Director: Leigh Whannell
Insidious 3 introduces a partly new cast, and it’s also the point where the timeline starts to get kind of confusing. Without any further ado, let’s jump in.
The third edition in the Insidious series brings a new location, a new family, and new stories centred in the same universe. Like the previous 2 movies, Elise is involved, creating this connection between the new story and the old one. If you have seen the first two movies, you know the first takes place in the present day, the second is partially after that and partially when Josh Lambert was a child. The third falls somewhere in the middle of the second movie, before the events of Insidious, but still at a point where Elise is quite old.
Insidious 3 is worth watching, even if it isn’t a highlight for the series. The movie brings a new story that brings a new vibe to the series. The horror elements are very similar to the first two movies, relying a lot on atmosphere to create scary moments. It’s a pretty decent watch and worth checking out.
The biggest thing missing from Insidious 3 is terror. The plot is pretty alright, our characters are really good, and I thought the cinematography was really good. We don’t have a bunch of interesting lore propping this movie up. It starts to drift into “scary to be scary” territory, which is disappointing to see. I loved seeing scary demons or ghosts that had a messed up back story. Instead of just being terrified, you are also interested in where the movie is going.
I didn’t feel that way about Insidious 3. I was interesting in our characters and their well-being, but I didn’t care for the plot. The real-world plot was okay, but the spiritual world felt really rushed this time around. Elise and the crew get involved, and our new family deals with this demon haunting them. All of that is fine and dandy, but there isn’t much developed surrounding our demon. Why is it haunting this family? Why does it haunt people in the way that it does? It scary, but without the harrowing backstory, it lacks true terror.
Insidious 3 just isn’t as scary as the previous two editions, and I didn’t like the lack of development for our “villain”. With that being said, this is still a decent movie. I thought the plot was slim, but if focused a lot on our characters. Even if the main demon was pretty lame, I thought our human characters were great. Quinn Brenner, our lead, is a teenager girl facing a variety of issues that make her a potentially relatable character. Finding a school, chasing her dreams, raising her brother, dealing with the loss of her mother, among other things.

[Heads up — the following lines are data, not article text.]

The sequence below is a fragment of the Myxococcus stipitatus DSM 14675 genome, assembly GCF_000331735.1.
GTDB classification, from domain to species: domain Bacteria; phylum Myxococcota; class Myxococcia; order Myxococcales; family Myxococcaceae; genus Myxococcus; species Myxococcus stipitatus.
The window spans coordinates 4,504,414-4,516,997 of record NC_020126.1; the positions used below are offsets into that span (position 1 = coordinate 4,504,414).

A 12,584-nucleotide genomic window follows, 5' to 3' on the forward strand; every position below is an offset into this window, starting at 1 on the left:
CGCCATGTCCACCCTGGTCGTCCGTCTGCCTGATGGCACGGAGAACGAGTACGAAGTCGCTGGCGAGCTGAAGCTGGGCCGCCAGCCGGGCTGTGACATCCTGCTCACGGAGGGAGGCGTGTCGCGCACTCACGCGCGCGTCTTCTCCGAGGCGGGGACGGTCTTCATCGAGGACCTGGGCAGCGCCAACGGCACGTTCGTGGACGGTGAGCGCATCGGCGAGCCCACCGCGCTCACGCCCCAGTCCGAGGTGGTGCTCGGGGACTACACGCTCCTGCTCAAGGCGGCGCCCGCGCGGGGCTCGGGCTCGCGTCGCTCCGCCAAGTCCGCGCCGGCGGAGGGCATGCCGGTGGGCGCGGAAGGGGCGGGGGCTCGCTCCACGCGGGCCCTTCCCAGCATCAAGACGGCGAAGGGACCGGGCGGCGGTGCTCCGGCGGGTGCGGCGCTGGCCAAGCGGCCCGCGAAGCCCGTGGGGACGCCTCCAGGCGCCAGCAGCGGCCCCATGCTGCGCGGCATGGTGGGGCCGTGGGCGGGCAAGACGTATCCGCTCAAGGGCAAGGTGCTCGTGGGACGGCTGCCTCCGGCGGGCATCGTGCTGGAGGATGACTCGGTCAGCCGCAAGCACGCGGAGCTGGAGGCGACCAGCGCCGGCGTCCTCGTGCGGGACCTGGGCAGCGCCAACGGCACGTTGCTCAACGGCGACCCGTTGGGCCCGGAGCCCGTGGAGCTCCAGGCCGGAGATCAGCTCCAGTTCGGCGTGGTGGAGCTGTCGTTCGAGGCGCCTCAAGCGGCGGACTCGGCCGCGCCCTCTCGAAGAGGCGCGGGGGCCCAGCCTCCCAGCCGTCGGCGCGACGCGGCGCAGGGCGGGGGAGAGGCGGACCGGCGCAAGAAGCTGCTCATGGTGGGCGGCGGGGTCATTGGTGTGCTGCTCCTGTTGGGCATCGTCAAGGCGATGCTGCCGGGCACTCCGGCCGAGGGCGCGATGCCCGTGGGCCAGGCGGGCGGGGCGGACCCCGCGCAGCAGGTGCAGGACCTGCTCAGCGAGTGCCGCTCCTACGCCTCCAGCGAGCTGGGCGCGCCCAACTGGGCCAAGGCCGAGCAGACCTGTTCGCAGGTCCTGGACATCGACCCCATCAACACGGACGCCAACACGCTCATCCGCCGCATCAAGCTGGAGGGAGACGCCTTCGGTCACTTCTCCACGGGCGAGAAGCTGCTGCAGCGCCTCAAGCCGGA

Her dad, Sean Brenner, has yet to recover from the loss of his wife, and struggles to balance his life. Their relationship is at wits-end as they both try to deal with their own personal issues. Sean is only half-present, and this causes his daughter a ton of stress. Stefanie Scott puts on a great performance, one that moves through a lot of different emotions. It’s a big role, and she crushes it. Dermot Mulroney plays the concerned father quite well, handling two sides of the same coin with ease. Sean goes from half there to throughly concerned quite quickly, and Mulroney is believable in both roles.
I loved the character development in Insidious 3, undoubtably the high mark of the movie. Nearly every character grows and changes as the movie goes on, and they grow in ways that make sense. It’s not always pleasant, but changes do occur and our characters are much different people by the end. The growth and the growing pains are done really well, and it adds another layer of realism to this movie. Quinn is a totally different person, understandably so, but it doesn’t come fast or easy.
The cinematography in this series continues to be top notch. I love the dedication to physical props and stunts, as it helps the movie feel real. The scary atmosphere is well done, and the score is awesome per usual. This movie really needed a scary villain to hit it’s stride, but I felt the atmosphere was still up to par. The Further is still terrifying, how the writers and crew continue to dream up scary, minor characters that we meet for half a second I will never know.
Insidious 3 has promise, but misses the mark where it matters most. Our characters are great, but the main villain lacks any kind of meaningful backstory, and this creates a plot that feels hollow. The movie struggles to keep up the fast, intriguing pace without the fuel it so desperately needs. The bar has been lowered for Insidious 4, but most of the elements that made the first two movies great are still hanging around.